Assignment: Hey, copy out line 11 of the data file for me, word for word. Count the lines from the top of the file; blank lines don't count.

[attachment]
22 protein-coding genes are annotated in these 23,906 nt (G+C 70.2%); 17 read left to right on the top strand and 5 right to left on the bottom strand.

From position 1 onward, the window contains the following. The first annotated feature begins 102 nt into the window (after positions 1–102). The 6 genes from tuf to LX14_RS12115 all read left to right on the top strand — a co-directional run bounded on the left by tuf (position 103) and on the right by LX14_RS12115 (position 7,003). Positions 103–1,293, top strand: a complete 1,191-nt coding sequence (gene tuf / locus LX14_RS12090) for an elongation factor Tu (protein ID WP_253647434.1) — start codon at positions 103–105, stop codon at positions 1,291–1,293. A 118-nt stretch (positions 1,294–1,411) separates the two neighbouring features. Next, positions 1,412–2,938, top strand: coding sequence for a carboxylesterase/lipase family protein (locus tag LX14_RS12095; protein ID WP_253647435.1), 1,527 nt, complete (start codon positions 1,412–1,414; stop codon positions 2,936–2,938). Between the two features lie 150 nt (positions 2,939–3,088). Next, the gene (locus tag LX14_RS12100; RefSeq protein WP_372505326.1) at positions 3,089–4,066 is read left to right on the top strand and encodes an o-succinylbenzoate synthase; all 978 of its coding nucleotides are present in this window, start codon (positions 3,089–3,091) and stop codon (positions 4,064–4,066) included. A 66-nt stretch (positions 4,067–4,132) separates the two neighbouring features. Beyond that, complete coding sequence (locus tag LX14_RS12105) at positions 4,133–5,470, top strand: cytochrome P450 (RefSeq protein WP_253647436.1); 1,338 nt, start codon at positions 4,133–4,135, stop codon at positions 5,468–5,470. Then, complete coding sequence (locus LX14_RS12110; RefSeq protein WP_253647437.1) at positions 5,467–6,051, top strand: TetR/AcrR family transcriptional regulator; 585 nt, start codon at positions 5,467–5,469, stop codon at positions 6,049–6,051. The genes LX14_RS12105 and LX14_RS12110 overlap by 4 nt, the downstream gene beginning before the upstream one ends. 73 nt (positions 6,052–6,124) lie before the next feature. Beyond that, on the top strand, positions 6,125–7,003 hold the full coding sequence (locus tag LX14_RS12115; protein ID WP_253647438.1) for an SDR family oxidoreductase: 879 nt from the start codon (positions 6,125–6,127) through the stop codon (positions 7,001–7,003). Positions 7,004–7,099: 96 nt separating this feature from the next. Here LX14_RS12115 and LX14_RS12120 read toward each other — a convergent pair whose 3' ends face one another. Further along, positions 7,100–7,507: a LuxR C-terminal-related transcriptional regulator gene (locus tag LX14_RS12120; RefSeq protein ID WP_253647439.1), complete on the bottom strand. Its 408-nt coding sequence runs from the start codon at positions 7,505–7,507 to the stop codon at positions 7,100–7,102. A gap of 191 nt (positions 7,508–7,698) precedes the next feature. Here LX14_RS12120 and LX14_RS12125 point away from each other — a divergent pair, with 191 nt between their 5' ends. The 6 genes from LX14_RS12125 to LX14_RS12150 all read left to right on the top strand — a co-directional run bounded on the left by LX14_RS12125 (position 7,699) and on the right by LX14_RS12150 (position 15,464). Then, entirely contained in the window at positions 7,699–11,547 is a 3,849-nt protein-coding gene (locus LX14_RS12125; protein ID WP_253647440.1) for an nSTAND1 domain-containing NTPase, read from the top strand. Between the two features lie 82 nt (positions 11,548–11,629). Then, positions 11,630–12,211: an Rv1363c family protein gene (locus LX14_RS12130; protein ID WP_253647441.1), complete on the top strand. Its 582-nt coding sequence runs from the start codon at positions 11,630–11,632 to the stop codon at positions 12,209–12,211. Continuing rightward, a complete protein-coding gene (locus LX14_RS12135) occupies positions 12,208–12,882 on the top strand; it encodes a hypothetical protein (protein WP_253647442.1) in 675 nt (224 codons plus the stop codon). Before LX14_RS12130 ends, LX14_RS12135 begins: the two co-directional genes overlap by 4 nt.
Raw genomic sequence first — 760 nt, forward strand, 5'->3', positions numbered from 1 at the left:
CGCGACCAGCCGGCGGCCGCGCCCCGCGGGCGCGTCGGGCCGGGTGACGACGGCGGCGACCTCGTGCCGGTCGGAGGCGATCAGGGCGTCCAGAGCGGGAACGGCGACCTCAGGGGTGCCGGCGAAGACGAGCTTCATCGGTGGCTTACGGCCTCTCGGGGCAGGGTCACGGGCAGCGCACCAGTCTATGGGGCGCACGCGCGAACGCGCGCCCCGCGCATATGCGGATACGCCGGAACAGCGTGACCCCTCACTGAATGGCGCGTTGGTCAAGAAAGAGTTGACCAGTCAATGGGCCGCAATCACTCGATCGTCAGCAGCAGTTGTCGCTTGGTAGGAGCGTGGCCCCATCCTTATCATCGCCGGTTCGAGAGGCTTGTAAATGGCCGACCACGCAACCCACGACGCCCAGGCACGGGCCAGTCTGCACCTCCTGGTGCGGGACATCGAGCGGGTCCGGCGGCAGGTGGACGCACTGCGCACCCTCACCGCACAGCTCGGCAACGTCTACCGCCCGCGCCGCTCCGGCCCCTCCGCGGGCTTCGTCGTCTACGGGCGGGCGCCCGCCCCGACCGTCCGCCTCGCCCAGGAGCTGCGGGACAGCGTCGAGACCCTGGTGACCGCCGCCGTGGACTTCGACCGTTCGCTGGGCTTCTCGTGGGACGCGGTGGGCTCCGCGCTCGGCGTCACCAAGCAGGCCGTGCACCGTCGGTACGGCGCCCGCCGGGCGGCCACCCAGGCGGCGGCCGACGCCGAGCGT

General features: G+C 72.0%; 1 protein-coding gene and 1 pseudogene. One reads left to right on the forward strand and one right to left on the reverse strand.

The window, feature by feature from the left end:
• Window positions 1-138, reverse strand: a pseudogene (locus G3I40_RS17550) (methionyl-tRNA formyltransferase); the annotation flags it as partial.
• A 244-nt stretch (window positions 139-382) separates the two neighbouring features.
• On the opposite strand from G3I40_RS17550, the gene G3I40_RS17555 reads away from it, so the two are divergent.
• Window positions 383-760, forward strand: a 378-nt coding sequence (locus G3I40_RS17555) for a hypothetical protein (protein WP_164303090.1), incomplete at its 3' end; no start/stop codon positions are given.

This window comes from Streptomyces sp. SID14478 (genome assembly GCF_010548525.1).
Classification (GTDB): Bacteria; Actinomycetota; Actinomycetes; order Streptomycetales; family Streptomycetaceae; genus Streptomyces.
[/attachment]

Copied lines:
This window comes from Streptomyces sp. SID14478 (genome assembly GCF_010548525.1).